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The Racketeer [Kindle Edition]

John Grisham
4.1 out of 5 stars  See all reviews (88 customer reviews)

Print List Price: CDN$ 11.99
Kindle Price: CDN$ 10.99 includes free international wireless delivery via Amazon Whispernet
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Sold by: Random House Canada, Incorp.
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Product Description

Review

'Electrifying... carries the reader along one track (innocent man seeks exoneration) only to switch on to another (cat-and-mouse caper) halfway through with delicious, frictionless ease.' -- Guardian '[T]his is not a story about a triumph or a miscarriage of courtroom justice. It's the more devious, surprising story of a smart man who gets even smarter once he spends five years honing his skills as a jailhouse lawyer -- and then expertly concocts an ingenious revenge scheme... Mr. Grisham writes with rekindled vigor here.' -- New York Times 'Grisham introduces a small-town Virginia lawyer named Malcolm Bannister, who's dubiously convicted of money laundering for a drug-lord client, and maps out a revenge plot from his federal penitentiary cell that's twice as elaborate as the one Alexandre Dumas cooked up in The Count of Monte Cristo. Like many a Grisham hero, Mal is a legal insider who knows how to work the system to his advantage. He's also a peculiarly lone wolf, willing to shed all his family ties in pursuit of a very long and entertaining con.' -- Entertainment Weekly

Product Description

The Racketeer is guilty of only one thing: keeping us engaged until the very last page.”—USA Today
 
#1 NEW YORK TIMES BESTSELLER
 
In the history of the United States, only four active federal judges have been murdered. Judge Raymond Fawcett has just become number five. His body is found in his remote lakeside cabin. There is no sign of forced entry or struggle. Just two dead bodies: Judge Fawcett and his young secretary. And one large, state-of-the-art, extremely secure safe, opened and emptied.
 
One man, a former attorney, knows who killed Judge Fawcett, and why. But that man, Malcolm Bannister, is currently residing in the Federal Prison Camp near Frostburg, Maryland. Though serving time, Malcolm has an ace up his sleeve. He has information the FBI would love to know. Malcolm would love to tell them. But everything has a price—and the man known as the Racketeer wasn’t born yesterday.
 
Praise for The Racketeer
 
“Exhilarating . . . surprising . . . ingenious.”—Janet Maslin, The New York Times
 
“A satisfying, deeply engrossing thriller in which different forms of justice are ultimately served.”—The Washington Post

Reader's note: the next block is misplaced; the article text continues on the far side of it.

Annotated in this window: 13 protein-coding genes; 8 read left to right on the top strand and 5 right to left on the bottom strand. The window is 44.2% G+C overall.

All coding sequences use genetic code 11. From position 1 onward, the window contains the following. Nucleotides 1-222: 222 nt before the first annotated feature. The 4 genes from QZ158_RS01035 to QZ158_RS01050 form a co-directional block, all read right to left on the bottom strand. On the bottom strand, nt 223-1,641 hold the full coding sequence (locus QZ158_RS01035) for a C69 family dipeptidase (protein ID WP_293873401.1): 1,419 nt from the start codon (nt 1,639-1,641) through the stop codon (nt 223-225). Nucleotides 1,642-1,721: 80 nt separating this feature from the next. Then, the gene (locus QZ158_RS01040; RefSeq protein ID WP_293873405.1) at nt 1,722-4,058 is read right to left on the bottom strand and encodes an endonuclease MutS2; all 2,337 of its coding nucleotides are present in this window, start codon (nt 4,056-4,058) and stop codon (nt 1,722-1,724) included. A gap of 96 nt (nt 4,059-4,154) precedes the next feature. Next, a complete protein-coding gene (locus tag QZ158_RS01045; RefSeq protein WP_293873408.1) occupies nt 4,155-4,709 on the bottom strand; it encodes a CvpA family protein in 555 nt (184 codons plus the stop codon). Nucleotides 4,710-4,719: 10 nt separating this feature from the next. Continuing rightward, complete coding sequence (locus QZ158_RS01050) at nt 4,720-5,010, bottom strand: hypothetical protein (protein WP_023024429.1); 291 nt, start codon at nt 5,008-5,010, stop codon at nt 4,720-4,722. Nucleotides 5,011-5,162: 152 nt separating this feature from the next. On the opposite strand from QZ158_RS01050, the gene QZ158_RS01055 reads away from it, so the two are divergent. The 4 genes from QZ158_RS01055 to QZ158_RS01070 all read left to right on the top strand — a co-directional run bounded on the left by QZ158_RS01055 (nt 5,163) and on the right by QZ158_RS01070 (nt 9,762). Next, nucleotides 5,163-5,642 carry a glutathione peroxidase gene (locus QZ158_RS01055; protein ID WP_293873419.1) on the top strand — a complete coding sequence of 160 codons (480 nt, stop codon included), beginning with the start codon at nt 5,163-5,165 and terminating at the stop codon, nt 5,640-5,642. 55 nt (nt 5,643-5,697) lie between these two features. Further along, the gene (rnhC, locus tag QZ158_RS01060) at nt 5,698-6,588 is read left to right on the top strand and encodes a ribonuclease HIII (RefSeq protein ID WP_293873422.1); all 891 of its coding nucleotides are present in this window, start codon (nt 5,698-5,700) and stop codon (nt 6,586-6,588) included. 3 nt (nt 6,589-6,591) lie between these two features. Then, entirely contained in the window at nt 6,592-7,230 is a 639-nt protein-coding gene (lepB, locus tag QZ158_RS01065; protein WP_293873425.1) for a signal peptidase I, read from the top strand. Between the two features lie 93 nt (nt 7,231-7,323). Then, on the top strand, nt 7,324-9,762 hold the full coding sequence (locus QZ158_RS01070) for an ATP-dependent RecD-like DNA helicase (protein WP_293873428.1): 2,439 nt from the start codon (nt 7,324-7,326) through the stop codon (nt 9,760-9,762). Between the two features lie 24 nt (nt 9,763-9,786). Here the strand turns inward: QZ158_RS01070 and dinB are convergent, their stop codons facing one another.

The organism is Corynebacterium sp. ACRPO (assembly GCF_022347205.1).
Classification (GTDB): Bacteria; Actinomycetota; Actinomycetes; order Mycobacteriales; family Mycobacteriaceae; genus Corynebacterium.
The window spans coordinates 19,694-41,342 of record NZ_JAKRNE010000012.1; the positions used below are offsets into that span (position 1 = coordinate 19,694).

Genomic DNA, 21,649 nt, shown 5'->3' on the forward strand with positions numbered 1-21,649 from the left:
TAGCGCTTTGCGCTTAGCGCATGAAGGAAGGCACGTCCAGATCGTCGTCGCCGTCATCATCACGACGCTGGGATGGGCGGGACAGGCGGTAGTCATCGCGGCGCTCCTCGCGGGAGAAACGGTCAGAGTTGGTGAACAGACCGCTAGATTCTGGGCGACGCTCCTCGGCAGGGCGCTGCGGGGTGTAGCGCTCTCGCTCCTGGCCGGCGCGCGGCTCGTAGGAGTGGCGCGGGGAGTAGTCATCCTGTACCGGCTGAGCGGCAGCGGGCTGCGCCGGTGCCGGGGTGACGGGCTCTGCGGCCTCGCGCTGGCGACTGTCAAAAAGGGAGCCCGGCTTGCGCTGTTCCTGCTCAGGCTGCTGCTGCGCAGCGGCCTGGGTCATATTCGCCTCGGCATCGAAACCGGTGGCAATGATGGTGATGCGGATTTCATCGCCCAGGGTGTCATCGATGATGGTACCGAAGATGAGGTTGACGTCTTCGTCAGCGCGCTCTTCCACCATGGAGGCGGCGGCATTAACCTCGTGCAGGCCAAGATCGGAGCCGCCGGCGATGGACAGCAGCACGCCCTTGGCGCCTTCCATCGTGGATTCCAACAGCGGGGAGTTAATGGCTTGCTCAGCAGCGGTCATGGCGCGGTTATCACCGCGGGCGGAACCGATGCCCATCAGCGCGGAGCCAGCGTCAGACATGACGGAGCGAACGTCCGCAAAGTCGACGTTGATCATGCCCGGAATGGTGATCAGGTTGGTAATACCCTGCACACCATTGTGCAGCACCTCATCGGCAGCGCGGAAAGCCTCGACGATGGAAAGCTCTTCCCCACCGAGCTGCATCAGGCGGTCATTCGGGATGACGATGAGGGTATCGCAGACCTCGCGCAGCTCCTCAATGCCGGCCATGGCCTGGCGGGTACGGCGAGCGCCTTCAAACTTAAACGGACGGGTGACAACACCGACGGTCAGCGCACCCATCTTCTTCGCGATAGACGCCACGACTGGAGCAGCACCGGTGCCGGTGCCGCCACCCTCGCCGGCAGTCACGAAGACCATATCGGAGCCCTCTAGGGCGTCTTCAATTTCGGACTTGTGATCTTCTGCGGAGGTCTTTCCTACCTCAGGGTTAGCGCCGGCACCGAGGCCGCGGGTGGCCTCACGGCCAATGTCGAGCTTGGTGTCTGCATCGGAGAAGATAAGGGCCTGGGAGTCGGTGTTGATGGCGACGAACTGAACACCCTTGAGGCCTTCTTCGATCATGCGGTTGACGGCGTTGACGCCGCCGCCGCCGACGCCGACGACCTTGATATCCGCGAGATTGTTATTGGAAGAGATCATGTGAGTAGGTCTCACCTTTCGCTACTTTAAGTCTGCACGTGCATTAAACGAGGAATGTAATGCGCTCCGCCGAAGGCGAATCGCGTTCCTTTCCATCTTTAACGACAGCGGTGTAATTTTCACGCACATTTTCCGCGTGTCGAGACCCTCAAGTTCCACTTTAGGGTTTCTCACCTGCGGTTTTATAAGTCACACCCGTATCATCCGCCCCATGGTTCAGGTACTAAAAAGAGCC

“Fast-paced . . . with enough startling plot twists—and changes of scenery, from Miami to Montego Bay and beyond—to surprise even the most suspicious reader.”—The Wall Street Journal
 
“Tautly plotted.”—Entertainment Weekly

Product Details

  • Format: Kindle Edition
  • File Size: 1805 KB
  • Print Length: 402 pages
  • Page Numbers Source ISBN: 0345530578
  • Publisher: Dell (Oct. 23 2012)
  • Sold by: Random House Canada, Incorp.
  • Language: English
  • ASIN: B007SGLZP8
  • Text-to-Speech: Enabled
  • X-Ray:
  • Word Wise: Enabled
  • Average Customer Review: 4.1 out of 5 stars  See all reviews (88 customer reviews)
  • Amazon Bestsellers Rank: #615 Paid in Kindle Store (See Top 100 Paid in Kindle Store)
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Customer Reviews

Most helpful customer reviews
5 of 5 people found the following review helpful
2.0 out of 5 stars Should Be Called "Money Grab" Nov. 24 2012
By Jeffrey Swystun TOP 50 REVIEWER
Format:Paperback
And I am not referring to the plot. Kudos to Mr. Grisham for creating a unique style within the mystery genre but this effort was on auto-pilot. One only has to read the author's note at the end which is an admission of sorts. The least enjoyable aspect was the main character. In his past novels the Grisham formula includes a main character that you empathize with and root for. In The Racketeer, I was actually hoping that the plot would see Malcolm Bannister get duped. I expect the author will return to form and may even innovate again.
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3 of 3 people found the following review helpful
5.0 out of 5 stars Grisham At His Finest!!! Nov. 10 2012
Format:Hardcover
Have read all the Grisham's thus far, and absolutely loved this book. This book kept me guessing throughout and reminds me of the writing style of his earlier novels (ie: Time To Kill, Runaway Jury and The Chamber). Would definately recommend this to anyone who likes a good read that will keep you interested and guessing!
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1 of 1 people found the following review helpful
4.0 out of 5 stars Not his best, but entertaining Nov. 20 2012
By Luanne Ollivier #1 HALL OF FAME TOP 10 REVIEWER
Format:Hardcover
John Grisham's last book - The Litigators - was one of my favourites by this award winning author. I was pretty excited to read his latest - The Racketeer.